HARMAR D. BRERETON, M.D.; JOSEPH F. O'DONNELL, M.D.; C. HARRY KENT, M.D.; MARY MATTHEWS, M.D.; N. REED DUNNICK, M.D.; RALPH E. JOHNSON, M.D.
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Meningeal carcinomatosis is an uncommon but well-documented event in the course of various neoplasms (1). However, the accurate diagnosis or anticipation of meningeal carcinomatosis, unlike meningeal leukemia
(2), has made no difference in patient survival. Further, the frequency with which meningeal carcinomatosis occurs in most carcinomas is sufficiently obscure, and most likely very low, that prophylactic treatment of this sanctuary site would not be warranted. However, with improved treatment and prolonged survival for some patients with small-cell lung cancer (3), we have encountered a 9% incidence of spinal meningeal carcinomatosis in this disease.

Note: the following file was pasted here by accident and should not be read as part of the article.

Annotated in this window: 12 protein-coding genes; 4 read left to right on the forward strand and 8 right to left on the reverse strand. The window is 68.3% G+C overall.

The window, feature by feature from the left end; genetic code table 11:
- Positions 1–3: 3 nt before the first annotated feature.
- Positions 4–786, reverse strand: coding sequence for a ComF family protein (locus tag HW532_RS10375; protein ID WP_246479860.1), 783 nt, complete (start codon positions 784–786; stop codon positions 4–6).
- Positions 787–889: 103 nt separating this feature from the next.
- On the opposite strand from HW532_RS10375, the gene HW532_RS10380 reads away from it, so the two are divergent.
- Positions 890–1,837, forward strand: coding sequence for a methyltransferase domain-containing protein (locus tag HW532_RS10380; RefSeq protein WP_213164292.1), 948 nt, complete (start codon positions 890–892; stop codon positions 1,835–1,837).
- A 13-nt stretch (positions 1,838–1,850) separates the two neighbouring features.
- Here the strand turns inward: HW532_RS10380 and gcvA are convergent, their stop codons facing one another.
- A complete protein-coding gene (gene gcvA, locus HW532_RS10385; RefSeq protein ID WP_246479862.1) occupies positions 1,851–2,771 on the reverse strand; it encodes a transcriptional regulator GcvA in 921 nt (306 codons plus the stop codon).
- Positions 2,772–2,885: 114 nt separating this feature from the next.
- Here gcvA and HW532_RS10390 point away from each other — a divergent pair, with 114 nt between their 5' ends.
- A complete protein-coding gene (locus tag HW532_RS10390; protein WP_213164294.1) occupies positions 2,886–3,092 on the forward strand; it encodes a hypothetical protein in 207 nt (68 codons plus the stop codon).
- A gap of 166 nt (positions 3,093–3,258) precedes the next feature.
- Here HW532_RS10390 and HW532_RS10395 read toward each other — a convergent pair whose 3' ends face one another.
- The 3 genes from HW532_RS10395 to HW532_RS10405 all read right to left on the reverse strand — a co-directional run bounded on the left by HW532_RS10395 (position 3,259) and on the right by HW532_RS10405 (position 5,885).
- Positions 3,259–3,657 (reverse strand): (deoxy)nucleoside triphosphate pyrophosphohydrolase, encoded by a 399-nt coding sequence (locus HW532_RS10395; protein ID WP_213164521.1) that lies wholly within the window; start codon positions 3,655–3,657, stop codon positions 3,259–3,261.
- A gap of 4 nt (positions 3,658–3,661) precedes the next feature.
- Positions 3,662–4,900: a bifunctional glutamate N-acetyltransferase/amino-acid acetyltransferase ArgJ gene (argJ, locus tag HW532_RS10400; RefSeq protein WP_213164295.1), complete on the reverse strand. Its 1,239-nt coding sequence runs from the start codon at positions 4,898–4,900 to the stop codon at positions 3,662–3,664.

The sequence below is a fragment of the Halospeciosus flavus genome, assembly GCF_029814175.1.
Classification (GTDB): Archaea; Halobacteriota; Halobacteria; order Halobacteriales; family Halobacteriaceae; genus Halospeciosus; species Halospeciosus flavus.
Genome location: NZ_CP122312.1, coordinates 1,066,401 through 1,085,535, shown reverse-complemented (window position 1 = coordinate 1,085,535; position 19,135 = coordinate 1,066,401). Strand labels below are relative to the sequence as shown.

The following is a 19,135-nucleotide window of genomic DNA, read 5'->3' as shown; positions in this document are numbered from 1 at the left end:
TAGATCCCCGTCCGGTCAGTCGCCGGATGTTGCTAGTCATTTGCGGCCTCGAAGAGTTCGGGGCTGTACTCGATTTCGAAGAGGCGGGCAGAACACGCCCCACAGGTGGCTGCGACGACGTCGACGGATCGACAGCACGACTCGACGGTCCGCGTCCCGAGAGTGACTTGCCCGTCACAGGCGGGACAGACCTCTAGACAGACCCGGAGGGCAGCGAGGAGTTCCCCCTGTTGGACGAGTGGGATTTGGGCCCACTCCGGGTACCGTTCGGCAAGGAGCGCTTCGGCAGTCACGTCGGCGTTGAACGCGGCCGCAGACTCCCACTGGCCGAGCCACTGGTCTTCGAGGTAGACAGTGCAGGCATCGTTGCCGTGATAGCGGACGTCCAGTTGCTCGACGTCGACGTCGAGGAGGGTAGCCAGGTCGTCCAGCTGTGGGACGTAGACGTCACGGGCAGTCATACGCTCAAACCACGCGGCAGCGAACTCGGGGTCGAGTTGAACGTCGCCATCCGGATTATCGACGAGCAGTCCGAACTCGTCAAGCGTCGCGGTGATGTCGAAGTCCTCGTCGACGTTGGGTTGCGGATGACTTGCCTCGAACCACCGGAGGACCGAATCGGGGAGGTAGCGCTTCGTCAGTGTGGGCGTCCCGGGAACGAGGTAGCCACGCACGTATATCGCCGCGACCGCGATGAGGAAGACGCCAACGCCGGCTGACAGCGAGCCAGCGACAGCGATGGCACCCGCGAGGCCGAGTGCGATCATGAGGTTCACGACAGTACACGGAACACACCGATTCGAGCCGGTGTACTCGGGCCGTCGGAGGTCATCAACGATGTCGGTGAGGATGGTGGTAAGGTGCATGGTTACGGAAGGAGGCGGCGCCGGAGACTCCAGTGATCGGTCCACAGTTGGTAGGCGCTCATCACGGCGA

Fifty-eight consecutive patients with small-cell carcinoma of
BRERETON HD, O'DONNELL JF, KENT CH, et al. Spinal Meningeal Carcinomatosis in Small-Cell Carcinoma of the Lung. Ann Intern Med. 1978;88:517–519. doi: https://doi.org/10.7326/0003-4819-88-4-517
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Published: Ann Intern Med. 1978;88(4):517-519.
Hematology/Oncology, Lung Cancer, Neurology, Pulmonary/Critical Care.
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